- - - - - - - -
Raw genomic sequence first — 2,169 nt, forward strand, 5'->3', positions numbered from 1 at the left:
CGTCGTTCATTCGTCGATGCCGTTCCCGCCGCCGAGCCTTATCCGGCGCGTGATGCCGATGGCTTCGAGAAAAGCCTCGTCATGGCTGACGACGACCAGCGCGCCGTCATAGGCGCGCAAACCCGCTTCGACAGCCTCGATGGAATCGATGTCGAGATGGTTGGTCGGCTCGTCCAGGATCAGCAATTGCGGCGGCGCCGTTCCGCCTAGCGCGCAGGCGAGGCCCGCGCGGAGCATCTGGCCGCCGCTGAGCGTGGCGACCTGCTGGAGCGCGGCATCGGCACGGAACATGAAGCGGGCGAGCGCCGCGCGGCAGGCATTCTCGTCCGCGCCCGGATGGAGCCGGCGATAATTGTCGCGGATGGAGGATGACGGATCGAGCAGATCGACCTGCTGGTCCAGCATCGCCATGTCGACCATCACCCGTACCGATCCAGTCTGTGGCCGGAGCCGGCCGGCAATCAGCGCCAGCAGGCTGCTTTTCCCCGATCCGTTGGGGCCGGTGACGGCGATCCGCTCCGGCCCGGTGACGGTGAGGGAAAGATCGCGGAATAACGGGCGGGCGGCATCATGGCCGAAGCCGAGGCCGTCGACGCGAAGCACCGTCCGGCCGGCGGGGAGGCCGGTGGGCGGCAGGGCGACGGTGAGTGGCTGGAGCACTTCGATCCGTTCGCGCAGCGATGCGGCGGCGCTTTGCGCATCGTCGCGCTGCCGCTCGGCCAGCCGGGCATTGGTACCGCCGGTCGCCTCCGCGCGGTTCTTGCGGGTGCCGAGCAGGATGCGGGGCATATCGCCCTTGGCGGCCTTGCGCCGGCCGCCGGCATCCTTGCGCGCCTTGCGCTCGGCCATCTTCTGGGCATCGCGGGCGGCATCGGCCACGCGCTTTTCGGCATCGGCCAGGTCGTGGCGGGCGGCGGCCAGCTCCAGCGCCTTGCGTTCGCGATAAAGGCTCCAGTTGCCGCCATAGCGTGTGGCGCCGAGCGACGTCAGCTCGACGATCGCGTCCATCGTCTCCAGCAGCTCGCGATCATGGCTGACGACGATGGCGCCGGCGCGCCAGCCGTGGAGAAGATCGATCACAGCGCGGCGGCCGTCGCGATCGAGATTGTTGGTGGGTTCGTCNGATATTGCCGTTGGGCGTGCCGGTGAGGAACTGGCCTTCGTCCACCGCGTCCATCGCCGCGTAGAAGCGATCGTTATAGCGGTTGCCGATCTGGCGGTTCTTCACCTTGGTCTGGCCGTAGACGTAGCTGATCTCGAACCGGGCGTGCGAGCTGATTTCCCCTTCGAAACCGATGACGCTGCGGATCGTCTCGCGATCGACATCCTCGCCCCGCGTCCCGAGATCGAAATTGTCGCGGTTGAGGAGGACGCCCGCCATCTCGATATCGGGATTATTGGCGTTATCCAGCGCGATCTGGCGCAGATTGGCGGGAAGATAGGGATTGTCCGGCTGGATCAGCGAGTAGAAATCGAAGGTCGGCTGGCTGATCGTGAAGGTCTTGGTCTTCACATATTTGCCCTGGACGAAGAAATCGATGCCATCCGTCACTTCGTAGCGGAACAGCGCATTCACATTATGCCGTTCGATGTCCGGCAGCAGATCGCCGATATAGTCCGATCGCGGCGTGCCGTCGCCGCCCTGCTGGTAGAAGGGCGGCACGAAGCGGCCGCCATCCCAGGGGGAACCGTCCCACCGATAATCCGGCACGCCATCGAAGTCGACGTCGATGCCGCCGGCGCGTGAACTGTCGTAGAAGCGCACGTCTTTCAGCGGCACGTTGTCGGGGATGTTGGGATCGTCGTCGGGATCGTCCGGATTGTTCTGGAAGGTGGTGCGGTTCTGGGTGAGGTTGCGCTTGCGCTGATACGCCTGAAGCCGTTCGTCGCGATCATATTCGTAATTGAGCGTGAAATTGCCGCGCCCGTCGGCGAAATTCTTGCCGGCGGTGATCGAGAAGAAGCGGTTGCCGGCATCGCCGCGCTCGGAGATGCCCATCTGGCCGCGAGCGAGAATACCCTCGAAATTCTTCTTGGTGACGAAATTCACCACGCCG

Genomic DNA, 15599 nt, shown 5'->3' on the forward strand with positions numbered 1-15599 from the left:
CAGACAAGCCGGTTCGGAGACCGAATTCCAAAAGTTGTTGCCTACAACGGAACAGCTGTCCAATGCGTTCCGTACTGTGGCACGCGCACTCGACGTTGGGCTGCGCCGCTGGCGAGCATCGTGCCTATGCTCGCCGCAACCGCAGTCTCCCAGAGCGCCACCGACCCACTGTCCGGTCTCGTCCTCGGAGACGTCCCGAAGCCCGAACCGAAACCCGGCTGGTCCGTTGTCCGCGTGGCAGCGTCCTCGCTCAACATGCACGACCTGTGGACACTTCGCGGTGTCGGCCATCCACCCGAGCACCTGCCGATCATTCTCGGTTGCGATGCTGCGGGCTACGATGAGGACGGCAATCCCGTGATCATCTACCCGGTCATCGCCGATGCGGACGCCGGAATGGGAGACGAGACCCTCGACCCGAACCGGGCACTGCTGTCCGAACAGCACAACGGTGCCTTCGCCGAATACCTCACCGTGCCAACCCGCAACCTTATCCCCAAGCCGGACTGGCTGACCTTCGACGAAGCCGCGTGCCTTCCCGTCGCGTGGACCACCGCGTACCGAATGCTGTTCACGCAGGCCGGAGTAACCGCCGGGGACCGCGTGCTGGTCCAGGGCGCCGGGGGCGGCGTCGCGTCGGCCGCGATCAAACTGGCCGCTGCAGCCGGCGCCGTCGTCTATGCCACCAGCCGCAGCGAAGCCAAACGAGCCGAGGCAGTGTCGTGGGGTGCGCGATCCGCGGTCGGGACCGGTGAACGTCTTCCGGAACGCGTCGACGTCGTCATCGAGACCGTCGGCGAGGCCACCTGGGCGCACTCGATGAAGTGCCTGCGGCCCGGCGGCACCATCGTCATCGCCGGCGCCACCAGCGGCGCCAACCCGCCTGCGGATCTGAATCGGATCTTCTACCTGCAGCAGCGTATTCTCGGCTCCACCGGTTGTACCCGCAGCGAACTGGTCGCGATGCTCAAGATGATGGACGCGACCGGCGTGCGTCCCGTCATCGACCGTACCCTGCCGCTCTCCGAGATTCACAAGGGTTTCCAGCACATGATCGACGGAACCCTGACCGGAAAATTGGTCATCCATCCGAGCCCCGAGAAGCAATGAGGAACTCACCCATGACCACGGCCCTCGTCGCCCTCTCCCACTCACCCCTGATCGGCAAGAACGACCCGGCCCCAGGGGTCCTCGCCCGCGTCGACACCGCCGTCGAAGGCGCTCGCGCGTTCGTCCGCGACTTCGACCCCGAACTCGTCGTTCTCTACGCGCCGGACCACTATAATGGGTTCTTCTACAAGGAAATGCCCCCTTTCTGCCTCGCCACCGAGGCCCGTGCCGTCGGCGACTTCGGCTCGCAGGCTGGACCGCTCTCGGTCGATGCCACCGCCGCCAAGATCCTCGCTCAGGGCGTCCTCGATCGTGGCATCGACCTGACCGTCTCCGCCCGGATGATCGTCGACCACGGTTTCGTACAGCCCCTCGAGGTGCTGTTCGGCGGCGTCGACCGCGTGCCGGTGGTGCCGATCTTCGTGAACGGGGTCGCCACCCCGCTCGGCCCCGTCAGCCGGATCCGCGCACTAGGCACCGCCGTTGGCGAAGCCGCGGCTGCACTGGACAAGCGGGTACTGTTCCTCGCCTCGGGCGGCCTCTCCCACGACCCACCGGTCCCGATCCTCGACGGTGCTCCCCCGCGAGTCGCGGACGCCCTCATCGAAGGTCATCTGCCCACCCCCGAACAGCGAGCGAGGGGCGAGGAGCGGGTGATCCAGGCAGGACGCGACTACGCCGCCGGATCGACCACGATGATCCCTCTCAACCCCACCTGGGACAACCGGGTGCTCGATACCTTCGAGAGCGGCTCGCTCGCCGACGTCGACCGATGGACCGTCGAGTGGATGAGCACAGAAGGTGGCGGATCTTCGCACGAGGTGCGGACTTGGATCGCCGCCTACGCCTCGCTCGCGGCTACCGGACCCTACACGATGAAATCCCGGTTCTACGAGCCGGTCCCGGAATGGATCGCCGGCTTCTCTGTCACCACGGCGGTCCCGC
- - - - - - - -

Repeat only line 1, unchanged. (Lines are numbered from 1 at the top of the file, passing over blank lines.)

Raw genomic sequence first — 2,169 nt, forward strand, 5'->3', positions numbered from 1 at the left: